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Contact: Polly Angelakis, 808-572-4450The National Park Service is reminding people that on February 1, 2017, visitors in personal or rental vehicles wishing to view sunrise at Haleakalā National Park must make sunrise viewing reservations ahead of time at recreation.gov. The online reservation system, which began December 1, 2016, was implemented to ensure visitor and employee safety, protect natural and cultural resources, and provide a quality visitor experience at the summit during sunrise hours (3am to 7am). Before February 1, 2017, sunrise viewing parking spaces will continue to be available without advanced reservation, on a first-come, first-served basis.
The one-day $1.50 sunrise reservation is not sold at the park. It is only available at recreation.gov, up to 60 days ahead of the date of the sunrise visit.
“While sunrise visitors are strongly encouraged to plan ahead and make online reservations early, a small number of reservations will be available online 24 hours in advance,” said superintendent Natalie Gates. “In addition, we wish to emphasize that there is no change to the current policy under the American Indian Religious Freedom Act, which waives fees for Kanaka Maoli so they can conduct cultural practices in the park.”
The sunrise viewing reservation cannot be transferred. To enter the Summit District between 3am and 7am, the reservation holder must be present and show both the one-day sunrise reservation receipt (for that day) and a photo ID. The park entrance fee is separate and payable by credit card or park pass on the day of visit. The entrance fee is good for three days, with receipt.
Due to limited parking, visitors without a sunrise viewing reservation will have to wait until after 7am to enter the park. There is no refund or exchange of the reservation due to inclement weather or change of plans. There is no change to the park’s current Commercial Use Authorization policy regarding sunrise tours.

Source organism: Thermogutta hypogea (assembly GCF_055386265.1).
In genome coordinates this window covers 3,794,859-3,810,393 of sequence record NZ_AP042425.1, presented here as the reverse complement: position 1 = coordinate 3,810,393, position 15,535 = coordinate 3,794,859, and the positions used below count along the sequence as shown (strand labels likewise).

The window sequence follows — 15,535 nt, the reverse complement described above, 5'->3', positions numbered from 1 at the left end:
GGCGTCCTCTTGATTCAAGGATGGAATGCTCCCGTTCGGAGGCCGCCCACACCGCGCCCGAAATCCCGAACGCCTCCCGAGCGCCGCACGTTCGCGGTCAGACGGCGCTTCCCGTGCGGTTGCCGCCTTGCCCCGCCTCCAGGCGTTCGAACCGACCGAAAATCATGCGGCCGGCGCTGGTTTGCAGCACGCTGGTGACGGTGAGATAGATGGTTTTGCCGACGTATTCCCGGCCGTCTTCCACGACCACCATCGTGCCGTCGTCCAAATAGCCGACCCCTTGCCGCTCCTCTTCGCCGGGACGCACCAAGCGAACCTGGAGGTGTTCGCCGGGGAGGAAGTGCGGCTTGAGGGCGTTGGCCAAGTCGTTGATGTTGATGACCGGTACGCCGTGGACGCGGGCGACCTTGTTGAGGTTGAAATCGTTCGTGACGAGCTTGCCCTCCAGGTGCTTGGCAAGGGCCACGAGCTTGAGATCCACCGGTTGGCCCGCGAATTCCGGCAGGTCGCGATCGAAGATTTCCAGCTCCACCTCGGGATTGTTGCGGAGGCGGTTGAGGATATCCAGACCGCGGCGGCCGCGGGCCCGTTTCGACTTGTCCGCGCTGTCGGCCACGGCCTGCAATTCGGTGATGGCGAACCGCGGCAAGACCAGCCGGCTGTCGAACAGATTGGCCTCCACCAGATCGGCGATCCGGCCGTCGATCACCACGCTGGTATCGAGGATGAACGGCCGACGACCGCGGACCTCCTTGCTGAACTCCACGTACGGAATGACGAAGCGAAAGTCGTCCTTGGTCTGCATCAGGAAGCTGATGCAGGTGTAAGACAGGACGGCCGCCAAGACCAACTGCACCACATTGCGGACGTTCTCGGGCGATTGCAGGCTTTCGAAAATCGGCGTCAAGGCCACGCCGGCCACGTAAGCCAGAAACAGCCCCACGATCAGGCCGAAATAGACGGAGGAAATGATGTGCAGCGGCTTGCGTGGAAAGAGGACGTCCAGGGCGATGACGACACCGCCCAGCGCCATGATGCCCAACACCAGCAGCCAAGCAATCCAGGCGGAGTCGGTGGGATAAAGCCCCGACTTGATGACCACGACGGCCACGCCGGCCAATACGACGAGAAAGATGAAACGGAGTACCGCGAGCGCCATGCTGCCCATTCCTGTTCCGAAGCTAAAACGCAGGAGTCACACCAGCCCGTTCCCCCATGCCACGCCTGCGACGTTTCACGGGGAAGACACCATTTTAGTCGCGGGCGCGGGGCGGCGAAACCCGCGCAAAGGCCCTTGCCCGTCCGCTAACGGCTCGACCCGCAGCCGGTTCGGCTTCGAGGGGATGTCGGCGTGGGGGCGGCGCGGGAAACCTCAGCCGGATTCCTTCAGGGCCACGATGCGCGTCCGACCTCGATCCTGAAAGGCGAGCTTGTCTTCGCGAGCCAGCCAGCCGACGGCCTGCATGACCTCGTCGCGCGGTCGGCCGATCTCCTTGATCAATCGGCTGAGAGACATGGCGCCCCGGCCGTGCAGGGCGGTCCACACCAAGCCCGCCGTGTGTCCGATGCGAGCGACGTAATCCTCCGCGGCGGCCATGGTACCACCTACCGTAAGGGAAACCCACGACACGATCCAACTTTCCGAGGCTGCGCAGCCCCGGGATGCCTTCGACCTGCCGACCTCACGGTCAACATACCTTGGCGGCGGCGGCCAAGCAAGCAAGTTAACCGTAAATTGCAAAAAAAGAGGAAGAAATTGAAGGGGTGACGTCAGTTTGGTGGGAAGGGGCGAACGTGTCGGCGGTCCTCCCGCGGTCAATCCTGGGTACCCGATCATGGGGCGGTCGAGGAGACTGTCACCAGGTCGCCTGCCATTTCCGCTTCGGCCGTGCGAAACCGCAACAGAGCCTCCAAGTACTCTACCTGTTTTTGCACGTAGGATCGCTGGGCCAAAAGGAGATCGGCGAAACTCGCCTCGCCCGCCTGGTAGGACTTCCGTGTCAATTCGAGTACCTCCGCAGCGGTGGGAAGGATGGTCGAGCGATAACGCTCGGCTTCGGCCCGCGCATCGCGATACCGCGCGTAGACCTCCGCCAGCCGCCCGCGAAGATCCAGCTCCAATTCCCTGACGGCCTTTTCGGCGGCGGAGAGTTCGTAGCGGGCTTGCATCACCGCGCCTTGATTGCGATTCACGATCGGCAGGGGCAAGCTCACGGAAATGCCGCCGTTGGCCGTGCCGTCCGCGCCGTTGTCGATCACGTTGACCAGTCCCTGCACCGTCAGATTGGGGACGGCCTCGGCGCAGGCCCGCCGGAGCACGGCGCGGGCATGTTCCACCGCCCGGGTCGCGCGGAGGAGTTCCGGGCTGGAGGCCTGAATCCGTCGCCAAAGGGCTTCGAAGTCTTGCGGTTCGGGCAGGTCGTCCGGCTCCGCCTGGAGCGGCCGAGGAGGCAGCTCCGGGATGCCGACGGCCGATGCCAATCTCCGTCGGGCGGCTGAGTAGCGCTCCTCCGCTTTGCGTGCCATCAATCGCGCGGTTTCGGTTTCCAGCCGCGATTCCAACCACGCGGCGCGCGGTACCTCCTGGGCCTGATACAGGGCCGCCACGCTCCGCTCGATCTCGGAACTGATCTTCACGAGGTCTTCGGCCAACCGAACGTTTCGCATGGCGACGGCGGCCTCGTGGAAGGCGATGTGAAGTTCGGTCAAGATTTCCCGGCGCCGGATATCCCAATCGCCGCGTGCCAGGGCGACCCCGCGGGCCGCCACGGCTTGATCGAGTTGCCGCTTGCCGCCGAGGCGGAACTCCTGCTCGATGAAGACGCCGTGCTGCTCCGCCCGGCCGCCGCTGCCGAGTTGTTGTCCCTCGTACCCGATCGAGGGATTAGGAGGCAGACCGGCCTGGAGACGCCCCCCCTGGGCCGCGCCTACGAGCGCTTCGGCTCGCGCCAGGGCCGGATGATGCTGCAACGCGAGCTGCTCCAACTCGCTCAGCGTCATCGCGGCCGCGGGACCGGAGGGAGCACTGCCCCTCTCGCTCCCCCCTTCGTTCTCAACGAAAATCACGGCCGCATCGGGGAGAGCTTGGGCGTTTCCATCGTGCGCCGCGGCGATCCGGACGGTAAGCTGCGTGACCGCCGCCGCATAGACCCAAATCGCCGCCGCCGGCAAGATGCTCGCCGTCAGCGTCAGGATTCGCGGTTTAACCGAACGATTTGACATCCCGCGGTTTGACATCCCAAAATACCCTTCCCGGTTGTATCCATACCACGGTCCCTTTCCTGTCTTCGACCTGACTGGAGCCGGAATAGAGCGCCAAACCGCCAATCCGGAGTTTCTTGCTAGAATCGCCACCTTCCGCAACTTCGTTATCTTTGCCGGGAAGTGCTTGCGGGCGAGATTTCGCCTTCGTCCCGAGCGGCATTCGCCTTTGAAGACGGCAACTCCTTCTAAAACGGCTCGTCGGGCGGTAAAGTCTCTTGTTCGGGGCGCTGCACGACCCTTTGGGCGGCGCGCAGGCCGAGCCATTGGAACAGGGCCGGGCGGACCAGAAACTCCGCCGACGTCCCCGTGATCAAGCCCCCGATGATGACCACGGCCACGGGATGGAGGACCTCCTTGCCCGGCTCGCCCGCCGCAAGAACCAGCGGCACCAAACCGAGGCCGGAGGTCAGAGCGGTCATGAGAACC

The four summit sunrise viewing parking lots hold approximately 150 vehicles. Vehicles regularly exceed 300 per sunrise. When vehicles outnumber parking spaces, visitors park on road shoulders or in the upbound lane of Crater Road. The cars block emergency vehicle access and damage park infrastructure, vegetation, and critical habitat for endangered species such as the Hawaiian petrel and Haleakalā silversword.
Crowds at sunrise viewpoints often number over 1,000, with accidents resulting from visitors moving off trail and climbing cliff sides in the dark. Recreation.gov is easy to use and will ensure that reservation holders can access the summit and safely view sunrise.
In summer 2016 the park gathered public input on options regarding sunrise visitor management. This interim reservation system was deemed the best short-term option. In 2017, the park will begin developing a long-term Sunrise Summit Visitor Management Plan (Environmental Assessment), and will again welcome public comments. The long term plan will begin in late 2018 or early 2019, after the Environmental Assessment process is completed.
For more information about the new sunrise reservation system, go to recreation.gov or to the park’s website at www.nps.gov/hale/planyourvisit or call 572-4400.